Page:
By Ken Reed

Over-the-top “adults” — parents and coaches — are driving game officials/referees to quit at unprecedented rates at the youth and high school levels due to the verbal and physical abuse they are increasingly receiving from parents and coaches.

As a result, many states are now having trouble finding enough qualified officials to call the games that young children and teens play. High school athletics/activities associations around the country are fearful that the referee shortage may peak during the upcoming basketball seasons for girls and boys. If trends don’t reverse, numerous basketball games may be cancelled this year.

Basketball is not alone. Virtually, every state in the country has seen a decline in the number of sports officials — for all sports — over the last decade. Approximately 50,000 officials have left the high school ranks nationally since the 2018-19 school year, according to research conducted by the National Federation of State High School Associations.

The problem is worsened by the fact there are a growing number of new schools across the country, meaning more games needing to be officiated.

High school and youth sports officials usually get a relatively small stipend for their services but when travel and equipment expenses are factored in, it’s not unusual for their take home pay to be below minimum wage.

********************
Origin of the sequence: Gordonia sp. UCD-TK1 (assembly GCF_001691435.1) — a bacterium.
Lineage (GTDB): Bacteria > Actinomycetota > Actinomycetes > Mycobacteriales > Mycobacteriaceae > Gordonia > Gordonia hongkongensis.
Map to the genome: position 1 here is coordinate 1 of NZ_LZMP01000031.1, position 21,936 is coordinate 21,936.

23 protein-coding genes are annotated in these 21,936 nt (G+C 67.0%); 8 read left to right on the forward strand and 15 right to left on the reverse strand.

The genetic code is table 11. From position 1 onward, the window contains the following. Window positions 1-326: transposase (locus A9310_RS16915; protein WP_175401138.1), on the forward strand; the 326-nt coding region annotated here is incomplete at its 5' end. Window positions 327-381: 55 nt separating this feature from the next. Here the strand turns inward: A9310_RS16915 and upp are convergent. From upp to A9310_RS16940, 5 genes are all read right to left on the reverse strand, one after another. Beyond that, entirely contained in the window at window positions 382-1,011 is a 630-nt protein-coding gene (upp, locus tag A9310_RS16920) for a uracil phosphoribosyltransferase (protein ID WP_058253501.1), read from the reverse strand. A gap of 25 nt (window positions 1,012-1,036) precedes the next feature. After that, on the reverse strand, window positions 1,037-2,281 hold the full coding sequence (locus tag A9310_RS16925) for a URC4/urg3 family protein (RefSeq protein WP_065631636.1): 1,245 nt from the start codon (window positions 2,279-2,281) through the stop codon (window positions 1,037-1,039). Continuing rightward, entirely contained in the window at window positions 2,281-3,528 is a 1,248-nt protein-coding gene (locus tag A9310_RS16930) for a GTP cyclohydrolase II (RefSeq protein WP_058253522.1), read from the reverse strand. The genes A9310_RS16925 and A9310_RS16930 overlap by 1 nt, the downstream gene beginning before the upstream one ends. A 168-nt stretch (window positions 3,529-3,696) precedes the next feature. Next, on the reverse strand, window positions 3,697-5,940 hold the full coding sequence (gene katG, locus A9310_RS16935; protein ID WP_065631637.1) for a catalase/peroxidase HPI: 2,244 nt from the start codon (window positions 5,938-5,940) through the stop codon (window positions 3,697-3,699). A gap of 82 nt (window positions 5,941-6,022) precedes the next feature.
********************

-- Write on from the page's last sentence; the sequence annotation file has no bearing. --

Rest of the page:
We are rapidly reaching the crisis stage in prep and youth sports, where fewer and fewer people are willing to take on the job of officiating games.

More than 70 percent of new referees, in all sports, quit the job within three years, according to the National Association of Sports Officials (NASO). The chief cause? Pervasive abuse from parents and coaches who have completely lost perspective.

Youth sports programs have historically turned to teenagers to officiate and umpire games involving 8-12-year-olds, but teens willing to be sports officials are harder to find due to the abuse they too often receive from parents and coaches. The decline in youth sports officials negatively impacts high school sports, which count on youth leagues to develop future high school referees.

Either respect for sports officials begins to go up or the number of games our high school and youth sports athletes get to play will go down.

Eliminating games will be the only solution if this trend isn’t reversed.

“And without us it’s just recess,” said Barry Mano, president of NASO.

Ken Reed, Sports Policy Director, League of Fans


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